Our infographic reveals 8 ideas for improving your institution’s virtual tours (and eight things you should avoid)
By: Rohan Thakkar
Health concerns. Travel costs. Conflicting schedules.
These are just a few obstacles students face when it comes to visiting campus and participating in an in-person tour. For some, not taking a tour will inevitably lead to a lack of interest in learning more or even applying — impacting an institution’s key performance indicators (KPIs) such as application volume, matriculation, and melt.
Virtual tours are a great way to increase access, enabling prospective students to complete tours and learn key information that helps guide decision-making without leaving home — but only when done properly.
Below is some guidance for what institutions should and shouldn’t do to create impactful virtual tours.
1. Make your virtual tour accessible via any device — especially smartphones.
Cost continually proves to be the greatest barrier to prospective students visiting campus, so developing a virtual tour that is accessible and comparable to an on-campus visit helps provide a more equitable experience.
2. Put user-generated content (UGC) at the heart of your virtual tours
It’s not enough to only include professional photos or videos of students on campus. To truly enhance your tours and bolster authenticity, you need to leverage student-generated content.
Amplifying your students’ voices and putting them at the forefront of your tours helps generate excitement and sparks students to apply and ultimately attend your institution. Plus it’s a great way to authentically showcase your institution’s diversity, which is an important consideration for all students — especially first-generation students, according to a recent survey.
As stated in the report: “Saying that you are a diverse campus rings hollow if it’s not backed up with user-generated content and stories that show your diversity and stories that highlight first-generation and BIPOC students thriving.”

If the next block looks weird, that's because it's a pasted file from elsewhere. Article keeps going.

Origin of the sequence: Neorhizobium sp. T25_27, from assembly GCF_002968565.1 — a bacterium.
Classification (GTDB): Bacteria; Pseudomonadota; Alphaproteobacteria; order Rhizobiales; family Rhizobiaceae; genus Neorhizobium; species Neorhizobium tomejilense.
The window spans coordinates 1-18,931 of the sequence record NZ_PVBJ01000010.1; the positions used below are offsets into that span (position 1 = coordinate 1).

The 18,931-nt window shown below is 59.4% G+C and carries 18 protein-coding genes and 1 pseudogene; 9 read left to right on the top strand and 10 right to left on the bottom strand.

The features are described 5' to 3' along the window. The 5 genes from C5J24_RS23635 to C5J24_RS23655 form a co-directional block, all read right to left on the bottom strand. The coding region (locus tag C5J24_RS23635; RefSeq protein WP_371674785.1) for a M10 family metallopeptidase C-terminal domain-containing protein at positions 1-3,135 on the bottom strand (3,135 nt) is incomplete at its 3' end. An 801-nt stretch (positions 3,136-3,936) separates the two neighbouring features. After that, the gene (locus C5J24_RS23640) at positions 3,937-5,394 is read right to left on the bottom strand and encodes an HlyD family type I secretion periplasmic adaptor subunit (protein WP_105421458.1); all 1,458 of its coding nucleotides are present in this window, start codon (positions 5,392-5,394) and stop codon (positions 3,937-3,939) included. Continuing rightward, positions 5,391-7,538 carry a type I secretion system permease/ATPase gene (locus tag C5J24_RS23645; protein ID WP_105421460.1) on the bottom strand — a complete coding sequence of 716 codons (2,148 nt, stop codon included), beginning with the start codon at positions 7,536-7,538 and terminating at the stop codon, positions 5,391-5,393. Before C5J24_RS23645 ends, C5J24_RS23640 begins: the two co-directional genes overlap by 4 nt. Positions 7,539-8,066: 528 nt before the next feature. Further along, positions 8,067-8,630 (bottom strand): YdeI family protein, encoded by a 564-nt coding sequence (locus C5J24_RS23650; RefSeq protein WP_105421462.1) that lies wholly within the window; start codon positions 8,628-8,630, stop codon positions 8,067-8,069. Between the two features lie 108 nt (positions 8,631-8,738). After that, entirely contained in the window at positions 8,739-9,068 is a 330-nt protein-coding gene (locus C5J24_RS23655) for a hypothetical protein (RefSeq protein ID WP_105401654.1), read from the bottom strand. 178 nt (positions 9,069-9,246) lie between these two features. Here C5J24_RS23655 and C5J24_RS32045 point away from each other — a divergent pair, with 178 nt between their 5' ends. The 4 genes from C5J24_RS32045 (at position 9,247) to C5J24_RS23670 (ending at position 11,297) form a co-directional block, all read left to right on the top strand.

Leveraging UCG for virtual campus visits also saves your team time and money while providing your institution with content that is as unique as your students (which cannot be readily duplicated by another institution).
3. Personalize the experience by giving students options to customize tours based on their unique interests and demographics
While general virtual tours can be a great way to get to know an institution at a high level, they can’t be your only virtual tour offering. Depending on where prospective students are at in their search process, not all will find general tours useful — especially when it comes to learning more about their particular interests or other key components of student life.
Not to mention that some students may not know what your institution offers or what to look for, making the ability to serve up relevant resources even more critical in effectively engaging students and eliminating a common barrier that students (particularly first-generation ones) face.
Personalized experiences are key drivers in consumers’ purchasing decisions. Recent research shows 70 percent of consumers said it’s important for brands to provide them with more personalized experiences and 72 percent are more likely to buy from a brand if it can consistently provide them with a personalized experience.
Providing personalized tours keeps prospective students engaged in learning about the campus, helps them better understand if the institution is a good fit for them, and drives KPIs such as application volume and matriculation.
4. Want more strategies for improving virtual tours?
The above strategies are outlined in our recent infographic, which also explores 5 more must-read ideas for improving your virtual visits (along with five additional things you should avoid). It’s a great way to evaluate your institution’s existing tour offerings and identify critical improvement opportunities.
Rohan Thakkar (he/him/his) is a data empowered advocate who aims to develop tools that increase access and opportunity for students globally. During his 10-year career in higher education and education technology, Thakkar served in an array of higher education programs that have yielded expertise in institutional strategic planning, learning outcomes assessment, student services practice, and data analysis. He received his undergraduate degree from Rutgers University – New Brunswick and has his master’s degree in college student personnel administration from Seton Hall University. He currently serves as the Director of Campus Visit Experiences at Full Measure.